Deja vu 90s as Kashmiris throng makeshift phone booths

With mobile phones and internet snapped across the Valley, most Kashmiris have converted their landlines into makeshift phone booths.

Published: 23rd September 2019 05:31 PM  |   Last Updated: 23rd September 2019 05:31 PM   |  A+A-

Grand mosque stands locked during restriction in downtown Srinagar.

Grand mosque stands locked during restriction in downtown Srinagar. (Photo | AP)


SRINAGAR: Faisal Ahmad walked five kilometres from his home in Rainawari in downtown Srinagar to a makeshift telephone booth in the upscale Jawahar Nagar to make a voice call to his brother who works in Qatar.

Faisal says a few PCOs (Public Call Offices) have come up in the old city area following the communication blockade that has been in place since Article 370 was revoked in August, but they lack ISD facility.

Though most landlines across the Valley have been restored, that has not eased the troubles facing people like Faisal.

"I have been trying to call my brother since the morning, but lines are down and I am not able to speak to him," he said. "I will keep trying. It's the second time I have come to this PCO to talk to my brother since August 5," he added

With mobile phones and internet snapped across the Valley, it's deja vu 90s for most Kashmiris, who have converted their landlines into makeshift phone booths.

There are long lines of people outside PCOs, most which have come up in the Civil Lines area of Srinagar. They charge Rs 2 for an STD call, and Rs 20 a minute for an international call.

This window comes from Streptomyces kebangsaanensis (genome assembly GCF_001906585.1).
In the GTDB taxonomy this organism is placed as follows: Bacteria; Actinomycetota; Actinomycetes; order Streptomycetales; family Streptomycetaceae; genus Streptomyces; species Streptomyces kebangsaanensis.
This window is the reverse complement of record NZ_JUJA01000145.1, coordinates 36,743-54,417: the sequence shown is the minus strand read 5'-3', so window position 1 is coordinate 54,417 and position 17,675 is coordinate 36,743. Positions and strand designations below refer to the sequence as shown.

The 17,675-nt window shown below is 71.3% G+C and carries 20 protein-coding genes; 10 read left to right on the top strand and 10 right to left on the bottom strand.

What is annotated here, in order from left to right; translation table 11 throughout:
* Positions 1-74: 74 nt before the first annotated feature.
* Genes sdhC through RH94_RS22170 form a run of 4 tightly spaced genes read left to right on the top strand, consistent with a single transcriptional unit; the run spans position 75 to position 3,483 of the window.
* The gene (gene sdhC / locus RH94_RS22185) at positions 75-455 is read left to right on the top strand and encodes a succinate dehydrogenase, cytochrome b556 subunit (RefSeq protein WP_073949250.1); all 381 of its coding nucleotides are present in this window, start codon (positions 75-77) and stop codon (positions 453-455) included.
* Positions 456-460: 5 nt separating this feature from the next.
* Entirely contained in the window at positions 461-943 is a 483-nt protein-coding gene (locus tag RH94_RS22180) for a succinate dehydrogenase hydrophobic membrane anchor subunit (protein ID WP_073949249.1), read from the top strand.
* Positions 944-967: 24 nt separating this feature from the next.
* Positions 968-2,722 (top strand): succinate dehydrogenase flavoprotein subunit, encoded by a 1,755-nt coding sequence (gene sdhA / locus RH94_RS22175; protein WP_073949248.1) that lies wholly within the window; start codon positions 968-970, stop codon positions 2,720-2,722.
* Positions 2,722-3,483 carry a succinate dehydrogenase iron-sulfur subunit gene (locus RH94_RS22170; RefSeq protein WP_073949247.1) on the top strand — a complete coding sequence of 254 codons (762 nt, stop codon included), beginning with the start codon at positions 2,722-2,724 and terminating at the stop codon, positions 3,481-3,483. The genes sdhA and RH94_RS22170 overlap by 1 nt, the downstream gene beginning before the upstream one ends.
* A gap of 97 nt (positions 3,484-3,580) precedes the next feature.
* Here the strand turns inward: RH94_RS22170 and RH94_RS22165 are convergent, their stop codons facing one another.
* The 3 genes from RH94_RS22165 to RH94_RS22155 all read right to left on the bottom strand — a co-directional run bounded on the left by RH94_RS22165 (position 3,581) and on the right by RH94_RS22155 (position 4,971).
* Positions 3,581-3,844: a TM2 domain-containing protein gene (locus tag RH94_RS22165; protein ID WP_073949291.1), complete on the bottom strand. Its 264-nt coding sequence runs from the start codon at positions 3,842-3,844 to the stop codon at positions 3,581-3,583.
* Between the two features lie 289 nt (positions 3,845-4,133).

Younis has also started a makeshift PCO from his consultancy in Lal Mandi. Though his PCO has come as a big relief to people in the vicinity, Younis says business is not the his sole purpose.

"It is also to help people to communicate with their loved ones. There are many people who come to us and don't have money to make phone calls, we understand business activities in Kashmir have stopped, so we don't really force people to pay for making calls," he said.

The government has opened phone facilities in police stations, but people are reluctant to make calls from police stations.

"It is awkward for women to go to a police station for making a phone call, it is any day better to do that from a PCO," said Nahida waiting for her turn at a PCO.

Desperate times do call for desperate measures, but not in a man-made crisis.

Stay up to date on all the latest Nation news with The New Indian Express App. Download now
(Get the news that matters from New Indian Express on WhatsApp. Click this link and hit 'Click to Subscribe'. Follow the instructions after that.)


Disclaimer : We respect your thoughts and views! But we need to be judicious while moderating your comments. All the comments will be moderated by the editorial. Abstain from posting comments that are obscene, defamatory or inflammatory, and do not indulge in personal attacks. Try to avoid outside hyperlinks inside the comment. Help us delete comments that do not follow these guidelines.

The views expressed in comments published on are those of the comment writers alone. They do not represent the views or opinions of or its staff, nor do they represent the views or opinions of The New Indian Express Group, or any entity of, or affiliated with, The New Indian Express Group. reserves the right to take any or all comments down at any time.

flipboard facebook twitter whatsapp